Sexually Transmitted Infections Awareness In Teenagers (Other (Not Listed) Sample)
This is a health education curriculum proposal for secondary level( middle school or high school students)please incorporate guidelines from CDE health ed content standards (2009) or the health framework for California public schools. Use simple words.
Sexually transmitted disease/infection awareness in teenagers. Problem statement and justification for topic inclusion. Summaries of current literature/research. Comment on Ed Code- whether or not necessary and/or appropriate. Incorporate guideline from CDE HEALTH ED Content standards (2009) or the health framework for California public schools, in justifying subject matter and grade level appropriateness. Briefly discuss two relevant learning theories that apply. Apply Neuman’s System Model as it relates to health educationsource..
Sexually Transmitted Infections Awareness in Teenagers
Sexually Transmitted Infections Awareness in Teenagers
Sexually transmitted diseases/infections (STIs) are common among teenagers. According to the Centers for Disease Control and Prevention (CDC), in the United States, there are approximately 20 million cases of people with an STI. Out of these 20 million, half of them are young people aged between 15 and 24 years. Further, about one in every 20 teens is believed to have an STI every year. Research also shows that girls are more prone or at a higher risk of having STIs (Dehne et al. 2005). Many teenagers do not have access to appropriate and affordable STI services and so many of them do not get the recommended STI tests. Further, many teens are cautious and afraid to speak openly with a healthcare professional about their sex lives. Other barriers that adolescents face include the inability to pay, the conflict between clinic opening hours and school hours, long wait times, lack of transport, confidentiality concerns, embarrassment attached to having STIs, and discomfort in the methods of specimen collection. Ideally, Dehne et al., (2005) note that even though there has been an increase in efforts to enhance teen sexual and reproductive health, the problem still persists. For this reason, it is important to understand the prevalence of STIs among teens and the need for adequate health services, as well as awareness.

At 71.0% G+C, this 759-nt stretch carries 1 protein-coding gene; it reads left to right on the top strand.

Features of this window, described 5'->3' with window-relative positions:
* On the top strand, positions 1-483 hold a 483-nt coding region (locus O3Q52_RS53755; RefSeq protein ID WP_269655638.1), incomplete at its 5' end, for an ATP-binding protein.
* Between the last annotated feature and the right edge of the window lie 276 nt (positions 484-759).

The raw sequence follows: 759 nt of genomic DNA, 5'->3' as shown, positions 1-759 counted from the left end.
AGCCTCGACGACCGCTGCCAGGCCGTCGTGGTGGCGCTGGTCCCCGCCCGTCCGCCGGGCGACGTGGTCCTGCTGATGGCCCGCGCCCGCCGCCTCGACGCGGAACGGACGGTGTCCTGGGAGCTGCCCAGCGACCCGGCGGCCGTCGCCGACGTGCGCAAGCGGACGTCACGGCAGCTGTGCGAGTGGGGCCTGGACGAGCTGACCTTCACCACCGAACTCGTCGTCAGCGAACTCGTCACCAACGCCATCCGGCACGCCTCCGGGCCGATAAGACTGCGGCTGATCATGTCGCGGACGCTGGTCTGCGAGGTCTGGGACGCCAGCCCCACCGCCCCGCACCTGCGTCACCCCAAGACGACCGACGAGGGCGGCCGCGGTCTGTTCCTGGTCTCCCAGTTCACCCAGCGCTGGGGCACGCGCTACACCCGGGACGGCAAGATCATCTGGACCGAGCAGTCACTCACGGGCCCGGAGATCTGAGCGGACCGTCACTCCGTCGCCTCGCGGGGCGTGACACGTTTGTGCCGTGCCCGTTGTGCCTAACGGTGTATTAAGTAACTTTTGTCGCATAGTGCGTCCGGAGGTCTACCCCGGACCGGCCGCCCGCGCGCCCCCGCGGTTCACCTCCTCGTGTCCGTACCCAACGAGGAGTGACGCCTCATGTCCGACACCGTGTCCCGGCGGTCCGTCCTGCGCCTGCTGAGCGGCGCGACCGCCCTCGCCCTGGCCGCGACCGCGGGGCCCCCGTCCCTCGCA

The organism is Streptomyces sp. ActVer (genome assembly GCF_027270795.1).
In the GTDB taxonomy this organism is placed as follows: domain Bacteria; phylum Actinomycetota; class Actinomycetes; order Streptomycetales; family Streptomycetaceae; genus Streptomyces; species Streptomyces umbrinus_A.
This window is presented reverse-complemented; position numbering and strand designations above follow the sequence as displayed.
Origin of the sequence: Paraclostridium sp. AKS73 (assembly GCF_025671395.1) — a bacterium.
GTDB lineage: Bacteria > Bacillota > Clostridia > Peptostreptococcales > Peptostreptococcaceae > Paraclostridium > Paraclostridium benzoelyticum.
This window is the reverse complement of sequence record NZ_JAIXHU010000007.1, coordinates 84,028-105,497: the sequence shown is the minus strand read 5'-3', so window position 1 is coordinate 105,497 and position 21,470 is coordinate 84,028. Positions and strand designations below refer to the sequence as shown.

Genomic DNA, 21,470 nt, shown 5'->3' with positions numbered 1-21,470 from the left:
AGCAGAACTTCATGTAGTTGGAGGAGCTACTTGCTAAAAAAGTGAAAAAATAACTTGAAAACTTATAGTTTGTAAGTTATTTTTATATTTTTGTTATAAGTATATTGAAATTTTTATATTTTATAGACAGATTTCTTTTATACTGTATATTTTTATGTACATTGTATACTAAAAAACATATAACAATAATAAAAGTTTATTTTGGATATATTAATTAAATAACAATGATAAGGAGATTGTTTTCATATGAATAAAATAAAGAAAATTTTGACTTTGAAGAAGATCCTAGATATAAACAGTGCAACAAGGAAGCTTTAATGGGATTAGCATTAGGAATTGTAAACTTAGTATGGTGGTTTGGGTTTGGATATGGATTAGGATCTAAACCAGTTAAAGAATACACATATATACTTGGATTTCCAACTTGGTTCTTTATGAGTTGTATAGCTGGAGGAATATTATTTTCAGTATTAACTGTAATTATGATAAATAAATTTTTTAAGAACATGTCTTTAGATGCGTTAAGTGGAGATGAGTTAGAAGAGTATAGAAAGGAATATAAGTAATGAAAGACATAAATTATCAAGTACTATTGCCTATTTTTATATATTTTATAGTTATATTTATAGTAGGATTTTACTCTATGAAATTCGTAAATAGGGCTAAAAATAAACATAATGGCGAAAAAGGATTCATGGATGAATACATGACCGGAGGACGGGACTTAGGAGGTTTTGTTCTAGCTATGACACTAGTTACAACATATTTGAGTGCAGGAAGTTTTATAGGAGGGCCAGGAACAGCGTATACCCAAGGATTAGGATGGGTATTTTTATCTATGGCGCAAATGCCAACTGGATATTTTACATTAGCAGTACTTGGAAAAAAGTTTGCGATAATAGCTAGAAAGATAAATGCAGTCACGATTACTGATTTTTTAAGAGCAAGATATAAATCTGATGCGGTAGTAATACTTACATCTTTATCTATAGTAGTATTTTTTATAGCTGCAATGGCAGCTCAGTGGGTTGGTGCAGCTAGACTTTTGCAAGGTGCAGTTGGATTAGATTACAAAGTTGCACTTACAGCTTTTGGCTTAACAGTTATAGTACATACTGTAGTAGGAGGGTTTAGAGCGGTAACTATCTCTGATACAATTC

According to Dehne et al. (2005), many teenagers across the world are sexually active. In many cases, sexual contact among adolescents is unprotected and so they are at a greater risk of contracting sexually transmitted diseases or infections (STIs). The use of contraceptives among young people is largely low and there is less likelihood of them using condoms compared to adults. The cultural and societal expectations contribute in some way to the lack of use of these contraceptives especially among girls because trying to secure contraceptives at that young age would “raise eyebrows (Dehne et al., 2005).” While STIs often occur because of having unprotected sex with multiple partners, it can also occur among those with long-term partners such as through unfaithfulness of one or both partners. In teens, the risk of contracting STIs is greater for those who come from socially and economically marginalized environments because sexual contact can occur through coercion or even selling sex to get some financial benefits. Further, girls are at a greater risk of STIs than boys because of biological reasons. Sexual contact with girls often involve being penetrated and this increases the risk of contracting STIs (Dehne et al., 2005).
One of the main reasons young people are vulnerable to STIs is because they lack adequate sex education. Dehne et al., (2005) notes that even in modern society, there is still some reluctance in some quarters to address the sexual activity of adolescents despite extensive knowledge that sexual activity begins early on. For example, a parent could assume that her child would never have sexual activity because she is too young and so does not bother to give any sex education. While there is sex education in schools, it is often insufficient or uses strategies that are not sufficient to deter adolescents from sexual activity or use contraceptives like condoms. In the United Unites, strides have been made to improve adolescent sex education but given the high number of infections, a lot more needs to be done (Dehne et al., 2005). STI service delivery is especially a problem in the U.S. because services often reach only a small minority. Many programs emphasize on prevention of STIs and these are not very successful especially in situations where teens cannot make informe...
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